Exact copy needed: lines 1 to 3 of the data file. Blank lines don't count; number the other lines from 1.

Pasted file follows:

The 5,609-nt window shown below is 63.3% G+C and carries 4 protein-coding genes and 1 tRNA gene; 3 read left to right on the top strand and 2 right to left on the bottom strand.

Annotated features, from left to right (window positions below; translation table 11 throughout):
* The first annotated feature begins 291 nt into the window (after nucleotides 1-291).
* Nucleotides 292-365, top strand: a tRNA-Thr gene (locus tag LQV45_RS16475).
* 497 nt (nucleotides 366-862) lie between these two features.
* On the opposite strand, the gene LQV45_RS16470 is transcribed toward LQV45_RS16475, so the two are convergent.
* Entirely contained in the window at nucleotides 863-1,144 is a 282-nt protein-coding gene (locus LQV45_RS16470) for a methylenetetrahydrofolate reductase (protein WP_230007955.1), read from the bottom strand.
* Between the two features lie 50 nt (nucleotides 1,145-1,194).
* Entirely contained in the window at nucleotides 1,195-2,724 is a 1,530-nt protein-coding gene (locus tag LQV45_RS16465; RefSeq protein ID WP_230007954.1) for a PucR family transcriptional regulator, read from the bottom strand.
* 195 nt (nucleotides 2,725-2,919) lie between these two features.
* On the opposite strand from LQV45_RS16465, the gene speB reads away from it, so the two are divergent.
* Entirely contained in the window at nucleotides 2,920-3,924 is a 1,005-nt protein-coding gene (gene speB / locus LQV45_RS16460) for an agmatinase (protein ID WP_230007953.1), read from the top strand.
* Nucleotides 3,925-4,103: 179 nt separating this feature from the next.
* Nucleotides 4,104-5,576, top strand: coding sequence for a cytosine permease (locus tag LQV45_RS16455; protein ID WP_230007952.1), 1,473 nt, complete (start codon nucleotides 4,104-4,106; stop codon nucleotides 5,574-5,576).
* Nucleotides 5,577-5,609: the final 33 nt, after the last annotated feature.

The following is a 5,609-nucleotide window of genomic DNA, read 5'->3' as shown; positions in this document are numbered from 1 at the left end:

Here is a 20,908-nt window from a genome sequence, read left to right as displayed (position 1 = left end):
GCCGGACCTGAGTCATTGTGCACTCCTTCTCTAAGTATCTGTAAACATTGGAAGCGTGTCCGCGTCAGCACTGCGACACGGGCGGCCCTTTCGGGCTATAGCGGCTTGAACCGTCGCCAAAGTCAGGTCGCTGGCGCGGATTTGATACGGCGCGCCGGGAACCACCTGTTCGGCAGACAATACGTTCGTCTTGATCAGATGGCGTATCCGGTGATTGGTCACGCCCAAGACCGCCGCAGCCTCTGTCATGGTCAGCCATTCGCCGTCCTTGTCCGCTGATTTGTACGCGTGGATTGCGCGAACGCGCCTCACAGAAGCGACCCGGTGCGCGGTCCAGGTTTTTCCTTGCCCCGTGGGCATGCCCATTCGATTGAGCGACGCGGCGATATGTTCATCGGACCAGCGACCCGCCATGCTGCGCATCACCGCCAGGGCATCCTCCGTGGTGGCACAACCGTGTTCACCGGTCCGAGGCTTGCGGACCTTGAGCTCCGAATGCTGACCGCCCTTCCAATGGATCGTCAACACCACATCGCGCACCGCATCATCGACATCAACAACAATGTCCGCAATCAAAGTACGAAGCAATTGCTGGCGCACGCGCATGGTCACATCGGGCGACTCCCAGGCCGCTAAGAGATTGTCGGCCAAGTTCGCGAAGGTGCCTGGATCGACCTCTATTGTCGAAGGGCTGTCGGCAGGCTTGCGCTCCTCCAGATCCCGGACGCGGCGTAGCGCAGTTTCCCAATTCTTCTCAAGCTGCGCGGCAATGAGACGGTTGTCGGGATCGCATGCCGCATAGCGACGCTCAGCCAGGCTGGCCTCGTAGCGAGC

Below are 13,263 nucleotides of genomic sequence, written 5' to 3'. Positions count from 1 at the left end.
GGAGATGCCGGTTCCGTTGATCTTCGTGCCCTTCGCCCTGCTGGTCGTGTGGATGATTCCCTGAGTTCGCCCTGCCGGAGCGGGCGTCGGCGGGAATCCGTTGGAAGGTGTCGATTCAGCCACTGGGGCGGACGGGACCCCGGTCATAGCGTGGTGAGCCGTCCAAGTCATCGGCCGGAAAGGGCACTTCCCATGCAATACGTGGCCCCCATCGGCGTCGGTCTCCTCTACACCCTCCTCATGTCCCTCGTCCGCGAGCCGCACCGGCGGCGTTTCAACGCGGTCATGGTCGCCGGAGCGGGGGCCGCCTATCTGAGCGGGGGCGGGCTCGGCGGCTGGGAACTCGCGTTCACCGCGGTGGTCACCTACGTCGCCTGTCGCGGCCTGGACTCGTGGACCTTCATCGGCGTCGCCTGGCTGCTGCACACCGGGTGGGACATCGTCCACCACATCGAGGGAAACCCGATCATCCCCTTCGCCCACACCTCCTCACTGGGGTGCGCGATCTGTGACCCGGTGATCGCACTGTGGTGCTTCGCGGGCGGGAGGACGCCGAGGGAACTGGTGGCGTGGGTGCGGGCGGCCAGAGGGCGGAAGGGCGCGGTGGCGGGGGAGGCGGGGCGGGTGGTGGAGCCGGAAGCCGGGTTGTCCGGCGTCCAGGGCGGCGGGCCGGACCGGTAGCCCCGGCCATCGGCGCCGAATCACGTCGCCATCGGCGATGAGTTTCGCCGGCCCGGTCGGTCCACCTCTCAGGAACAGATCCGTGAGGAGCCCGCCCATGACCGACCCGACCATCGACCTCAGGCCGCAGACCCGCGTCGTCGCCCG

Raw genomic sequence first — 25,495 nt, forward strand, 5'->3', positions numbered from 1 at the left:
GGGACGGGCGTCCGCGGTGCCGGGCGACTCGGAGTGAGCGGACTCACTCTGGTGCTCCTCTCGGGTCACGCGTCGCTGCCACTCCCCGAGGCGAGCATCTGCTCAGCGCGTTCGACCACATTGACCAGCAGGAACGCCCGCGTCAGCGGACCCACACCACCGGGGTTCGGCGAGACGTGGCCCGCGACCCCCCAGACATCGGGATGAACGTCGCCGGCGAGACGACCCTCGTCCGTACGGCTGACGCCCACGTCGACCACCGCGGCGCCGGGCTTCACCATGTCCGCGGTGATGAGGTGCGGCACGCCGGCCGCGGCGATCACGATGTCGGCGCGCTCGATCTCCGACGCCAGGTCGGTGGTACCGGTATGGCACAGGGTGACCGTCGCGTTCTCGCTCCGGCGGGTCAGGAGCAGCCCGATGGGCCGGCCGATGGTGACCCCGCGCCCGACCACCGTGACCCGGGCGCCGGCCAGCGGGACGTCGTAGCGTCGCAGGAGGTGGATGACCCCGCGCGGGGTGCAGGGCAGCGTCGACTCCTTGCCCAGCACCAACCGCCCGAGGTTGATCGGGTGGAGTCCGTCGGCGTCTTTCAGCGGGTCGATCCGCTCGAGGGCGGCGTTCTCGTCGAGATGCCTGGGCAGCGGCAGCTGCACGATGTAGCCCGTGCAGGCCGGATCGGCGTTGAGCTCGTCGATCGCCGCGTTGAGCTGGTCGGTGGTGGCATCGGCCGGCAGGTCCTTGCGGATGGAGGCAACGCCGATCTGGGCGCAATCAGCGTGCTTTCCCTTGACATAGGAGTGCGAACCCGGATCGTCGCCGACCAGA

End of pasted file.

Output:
The 5,609-nt window shown below is 63.3% G+C and carries 4 protein-coding genes and 1 tRNA gene; 3 read left to right on the top strand and 2 right to left on the bottom strand.

Annotated features, from left to right (window positions below; translation table 11 throughout):
* The first annotated feature begins 291 nt into the window (after nucleotides 1-291).